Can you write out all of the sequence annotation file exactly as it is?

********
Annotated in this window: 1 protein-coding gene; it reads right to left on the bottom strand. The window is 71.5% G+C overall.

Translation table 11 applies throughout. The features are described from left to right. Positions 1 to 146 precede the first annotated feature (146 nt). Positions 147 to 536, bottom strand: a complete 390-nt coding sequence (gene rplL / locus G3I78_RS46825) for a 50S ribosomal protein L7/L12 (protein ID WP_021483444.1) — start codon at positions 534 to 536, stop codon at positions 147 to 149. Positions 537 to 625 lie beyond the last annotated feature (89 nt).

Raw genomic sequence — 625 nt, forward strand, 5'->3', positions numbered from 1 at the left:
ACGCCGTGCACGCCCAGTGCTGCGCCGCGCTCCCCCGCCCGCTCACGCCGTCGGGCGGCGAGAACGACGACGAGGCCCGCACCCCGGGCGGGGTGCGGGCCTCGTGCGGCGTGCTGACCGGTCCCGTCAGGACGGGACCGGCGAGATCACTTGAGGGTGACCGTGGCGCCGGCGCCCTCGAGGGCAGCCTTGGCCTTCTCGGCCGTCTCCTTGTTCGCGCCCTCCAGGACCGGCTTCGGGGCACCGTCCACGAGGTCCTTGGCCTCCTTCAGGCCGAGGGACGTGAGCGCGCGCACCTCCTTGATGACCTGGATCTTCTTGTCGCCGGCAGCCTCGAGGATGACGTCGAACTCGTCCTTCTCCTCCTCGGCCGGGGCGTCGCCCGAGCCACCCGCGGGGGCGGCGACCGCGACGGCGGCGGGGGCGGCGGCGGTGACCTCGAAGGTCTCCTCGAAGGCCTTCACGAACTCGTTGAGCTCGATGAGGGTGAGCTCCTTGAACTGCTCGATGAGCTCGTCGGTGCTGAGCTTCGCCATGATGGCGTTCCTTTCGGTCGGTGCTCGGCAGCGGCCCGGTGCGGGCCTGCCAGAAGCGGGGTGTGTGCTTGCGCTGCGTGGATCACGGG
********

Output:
Annotated in this window: 1 protein-coding gene; it reads right to left on the bottom strand. The window is 71.5% G+C overall.

Translation table 11 applies throughout. The features are described from left to right. Positions 1 to 146 precede the first annotated feature (146 nt). Positions 147 to 536, bottom strand: a complete 390-nt coding sequence (gene rplL / locus G3I78_RS46825) for a 50S ribosomal protein L7/L12 (protein ID WP_021483444.1) — start codon at positions 534 to 536, stop codon at positions 147 to 149. Positions 537 to 625 lie beyond the last annotated feature (89 nt).

Raw genomic sequence — 625 nt, forward strand, 5'->3', positions numbered from 1 at the left:
ACGCCGTGCACGCCCAGTGCTGCGCCGCGCTCCCCCGCCCGCTCACGCCGTCGGGCGGCGAGAACGACGACGAGGCCCGCACCCCGGGCGGGGTGCGGGCCTCGTGCGGCGTGCTGACCGGTCCCGTCAGGACGGGACCGGCGAGATCACTTGAGGGTGACCGTGGCGCCGGCGCCCTCGAGGGCAGCCTTGGCCTTCTCGGCCGTCTCCTTGTTCGCGCCCTCCAGGACCGGCTTCGGGGCACCGTCCACGAGGTCCTTGGCCTCCTTCAGGCCGAGGGACGTGAGCGCGCGCACCTCCTTGATGACCTGGATCTTCTTGTCGCCGGCAGCCTCGAGGATGACGTCGAACTCGTCCTTCTCCTCCTCGGCCGGGGCGTCGCCCGAGCCACCCGCGGGGGCGGCGACCGCGACGGCGGCGGGGGCGGCGGCGGTGACCTCGAAGGTCTCCTCGAAGGCCTTCACGAACTCGTTGAGCTCGATGAGGGTGAGCTCCTTGAACTGCTCGATGAGCTCGTCGGTGCTGAGCTTCGCCATGATGGCGTTCCTTTCGGTCGGTGCTCGGCAGCGGCCCGGTGCGGGCCTGCCAGAAGCGGGGTGTGTGCTTGCGCTGCGTGGATCACGGG